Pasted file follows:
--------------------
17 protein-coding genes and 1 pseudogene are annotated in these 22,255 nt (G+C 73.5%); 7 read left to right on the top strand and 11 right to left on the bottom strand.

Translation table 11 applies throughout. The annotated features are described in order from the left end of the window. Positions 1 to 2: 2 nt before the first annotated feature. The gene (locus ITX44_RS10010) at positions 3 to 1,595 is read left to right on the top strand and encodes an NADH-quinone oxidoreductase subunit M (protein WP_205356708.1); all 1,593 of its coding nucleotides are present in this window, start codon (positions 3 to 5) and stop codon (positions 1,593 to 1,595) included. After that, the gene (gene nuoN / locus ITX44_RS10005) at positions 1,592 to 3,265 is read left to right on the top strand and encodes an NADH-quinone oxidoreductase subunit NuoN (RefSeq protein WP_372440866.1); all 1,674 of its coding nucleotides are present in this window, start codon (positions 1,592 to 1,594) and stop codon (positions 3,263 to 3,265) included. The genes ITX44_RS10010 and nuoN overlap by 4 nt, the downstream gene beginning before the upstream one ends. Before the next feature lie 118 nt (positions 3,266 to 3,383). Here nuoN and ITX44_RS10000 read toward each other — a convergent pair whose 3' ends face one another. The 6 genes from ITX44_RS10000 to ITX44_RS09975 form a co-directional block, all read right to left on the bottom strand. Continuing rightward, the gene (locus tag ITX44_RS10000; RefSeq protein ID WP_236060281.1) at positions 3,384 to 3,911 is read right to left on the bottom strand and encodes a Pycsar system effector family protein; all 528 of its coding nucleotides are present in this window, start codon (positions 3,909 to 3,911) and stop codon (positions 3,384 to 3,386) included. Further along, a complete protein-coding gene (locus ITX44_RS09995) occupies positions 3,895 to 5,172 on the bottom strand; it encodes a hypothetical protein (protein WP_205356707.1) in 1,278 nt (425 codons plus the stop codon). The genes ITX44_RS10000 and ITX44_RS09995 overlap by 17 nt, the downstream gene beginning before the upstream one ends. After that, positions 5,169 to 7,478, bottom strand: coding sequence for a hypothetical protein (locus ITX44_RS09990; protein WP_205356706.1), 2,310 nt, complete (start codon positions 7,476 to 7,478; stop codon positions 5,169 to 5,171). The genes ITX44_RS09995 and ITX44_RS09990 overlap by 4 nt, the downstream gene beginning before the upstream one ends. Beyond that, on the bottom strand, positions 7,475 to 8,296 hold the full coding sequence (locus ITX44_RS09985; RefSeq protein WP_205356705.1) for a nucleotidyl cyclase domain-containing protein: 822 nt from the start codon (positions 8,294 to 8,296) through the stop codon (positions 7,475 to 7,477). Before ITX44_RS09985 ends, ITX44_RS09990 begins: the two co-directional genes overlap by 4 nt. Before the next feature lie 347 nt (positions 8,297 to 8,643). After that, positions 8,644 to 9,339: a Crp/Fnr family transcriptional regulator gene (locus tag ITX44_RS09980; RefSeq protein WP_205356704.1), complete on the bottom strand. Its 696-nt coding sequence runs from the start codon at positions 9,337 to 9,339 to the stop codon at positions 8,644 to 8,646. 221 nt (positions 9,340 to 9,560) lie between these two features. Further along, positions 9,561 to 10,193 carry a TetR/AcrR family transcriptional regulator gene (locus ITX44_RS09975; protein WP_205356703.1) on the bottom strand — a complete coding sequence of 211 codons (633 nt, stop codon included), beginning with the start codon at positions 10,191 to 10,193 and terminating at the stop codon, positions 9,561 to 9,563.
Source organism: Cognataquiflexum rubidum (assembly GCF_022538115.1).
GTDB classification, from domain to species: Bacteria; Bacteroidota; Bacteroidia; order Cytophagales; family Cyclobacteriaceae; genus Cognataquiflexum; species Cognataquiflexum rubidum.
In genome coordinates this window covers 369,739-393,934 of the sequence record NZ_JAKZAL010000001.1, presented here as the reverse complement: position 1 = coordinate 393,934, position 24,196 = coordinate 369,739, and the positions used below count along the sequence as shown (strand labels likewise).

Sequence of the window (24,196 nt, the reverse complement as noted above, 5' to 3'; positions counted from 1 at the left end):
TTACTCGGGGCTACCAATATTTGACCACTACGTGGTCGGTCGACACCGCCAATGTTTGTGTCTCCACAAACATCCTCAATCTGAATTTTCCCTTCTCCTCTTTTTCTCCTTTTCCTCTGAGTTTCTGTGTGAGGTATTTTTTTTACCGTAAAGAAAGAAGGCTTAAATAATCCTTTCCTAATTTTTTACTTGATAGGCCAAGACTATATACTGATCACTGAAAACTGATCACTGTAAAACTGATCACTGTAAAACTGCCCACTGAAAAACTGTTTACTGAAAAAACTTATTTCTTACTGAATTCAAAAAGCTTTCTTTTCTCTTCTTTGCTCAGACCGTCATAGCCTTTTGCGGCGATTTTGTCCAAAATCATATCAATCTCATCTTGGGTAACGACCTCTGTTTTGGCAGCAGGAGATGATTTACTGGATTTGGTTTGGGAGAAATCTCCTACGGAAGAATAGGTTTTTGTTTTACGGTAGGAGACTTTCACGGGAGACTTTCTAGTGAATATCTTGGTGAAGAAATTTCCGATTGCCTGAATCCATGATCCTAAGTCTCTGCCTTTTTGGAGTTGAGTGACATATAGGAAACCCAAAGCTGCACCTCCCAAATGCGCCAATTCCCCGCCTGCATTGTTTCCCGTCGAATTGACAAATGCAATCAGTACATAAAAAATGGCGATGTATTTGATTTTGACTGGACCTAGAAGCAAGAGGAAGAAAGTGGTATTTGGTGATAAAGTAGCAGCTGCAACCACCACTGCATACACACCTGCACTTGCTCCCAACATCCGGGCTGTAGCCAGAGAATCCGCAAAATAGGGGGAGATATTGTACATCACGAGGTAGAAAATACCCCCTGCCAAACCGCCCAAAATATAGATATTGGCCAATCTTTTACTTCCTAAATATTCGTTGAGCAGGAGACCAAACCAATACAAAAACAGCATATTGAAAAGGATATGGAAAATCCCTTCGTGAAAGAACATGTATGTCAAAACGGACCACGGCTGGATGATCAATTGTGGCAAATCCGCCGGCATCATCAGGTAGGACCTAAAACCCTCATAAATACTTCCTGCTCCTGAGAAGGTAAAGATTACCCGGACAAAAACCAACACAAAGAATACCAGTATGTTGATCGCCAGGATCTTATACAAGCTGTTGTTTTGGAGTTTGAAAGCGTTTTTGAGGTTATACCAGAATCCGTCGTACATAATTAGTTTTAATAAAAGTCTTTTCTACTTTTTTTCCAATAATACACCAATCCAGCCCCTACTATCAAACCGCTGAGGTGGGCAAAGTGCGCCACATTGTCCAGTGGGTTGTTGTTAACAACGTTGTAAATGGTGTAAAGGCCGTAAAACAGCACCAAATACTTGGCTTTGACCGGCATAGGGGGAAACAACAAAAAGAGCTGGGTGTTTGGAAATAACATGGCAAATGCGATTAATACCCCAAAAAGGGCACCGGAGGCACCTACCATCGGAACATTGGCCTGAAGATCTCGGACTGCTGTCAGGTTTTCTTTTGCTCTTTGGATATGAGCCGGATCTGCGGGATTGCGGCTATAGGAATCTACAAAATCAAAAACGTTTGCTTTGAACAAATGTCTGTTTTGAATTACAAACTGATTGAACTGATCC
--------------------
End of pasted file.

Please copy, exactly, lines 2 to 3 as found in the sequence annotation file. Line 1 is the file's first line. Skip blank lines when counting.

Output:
Translation table 11 applies throughout. The annotated features are described in order from the left end of the window. Positions 1 to 2: 2 nt before the first annotated feature. The gene (locus ITX44_RS10010) at positions 3 to 1,595 is read left to right on the top strand and encodes an NADH-quinone oxidoreductase subunit M (protein WP_205356708.1); all 1,593 of its coding nucleotides are present in this window, start codon (positions 3 to 5) and stop codon (positions 1,593 to 1,595) included. After that, the gene (gene nuoN / locus ITX44_RS10005) at positions 1,592 to 3,265 is read left to right on the top strand and encodes an NADH-quinone oxidoreductase subunit NuoN (RefSeq protein WP_372440866.1); all 1,674 of its coding nucleotides are present in this window, start codon (positions 1,592 to 1,594) and stop codon (positions 3,263 to 3,265) included. The genes ITX44_RS10010 and nuoN overlap by 4 nt, the downstream gene beginning before the upstream one ends. Before the next feature lie 118 nt (positions 3,266 to 3,383). Here nuoN and ITX44_RS10000 read toward each other — a convergent pair whose 3' ends face one another. The 6 genes from ITX44_RS10000 to ITX44_RS09975 form a co-directional block, all read right to left on the bottom strand. Continuing rightward, the gene (locus tag ITX44_RS10000; RefSeq protein ID WP_236060281.1) at positions 3,384 to 3,911 is read right to left on the bottom strand and encodes a Pycsar system effector family protein; all 528 of its coding nucleotides are present in this window, start codon (positions 3,909 to 3,911) and stop codon (positions 3,384 to 3,386) included. Further along, a complete protein-coding gene (locus ITX44_RS09995) occupies positions 3,895 to 5,172 on the bottom strand; it encodes a hypothetical protein (protein WP_205356707.1) in 1,278 nt (425 codons plus the stop codon). The genes ITX44_RS10000 and ITX44_RS09995 overlap by 17 nt, the downstream gene beginning before the upstream one ends. After that, positions 5,169 to 7,478, bottom strand: coding sequence for a hypothetical protein (locus ITX44_RS09990; protein WP_205356706.1), 2,310 nt, complete (start codon positions 7,476 to 7,478; stop codon positions 5,169 to 5,171). The genes ITX44_RS09995 and ITX44_RS09990 overlap by 4 nt, the downstream gene beginning before the upstream one ends. Beyond that, on the bottom strand, positions 7,475 to 8,296 hold the full coding sequence (locus ITX44_RS09985; RefSeq protein WP_205356705.1) for a nucleotidyl cyclase domain-containing protein: 822 nt from the start codon (positions 8,294 to 8,296) through the stop codon (positions 7,475 to 7,477). Before ITX44_RS09985 ends, ITX44_RS09990 begins: the two co-directional genes overlap by 4 nt. Before the next feature lie 347 nt (positions 8,297 to 8,643). After that, positions 8,644 to 9,339: a Crp/Fnr family transcriptional regulator gene (locus tag ITX44_RS09980; RefSeq protein WP_205356704.1), complete on the bottom strand. Its 696-nt coding sequence runs from the start codon at positions 9,337 to 9,339 to the stop codon at positions 8,644 to 8,646. 221 nt (positions 9,340 to 9,560) lie between these two features. Further along, positions 9,561 to 10,193 carry a TetR/AcrR family transcriptional regulator gene (locus ITX44_RS09975; protein WP_205356703.1) on the bottom strand — a complete coding sequence of 211 codons (633 nt, stop codon included), beginning with the start codon at positions 10,191 to 10,193 and terminating at the stop codon, positions 9,561 to 9,563.
Source organism: Cognataquiflexum rubidum (assembly GCF_022538115.1).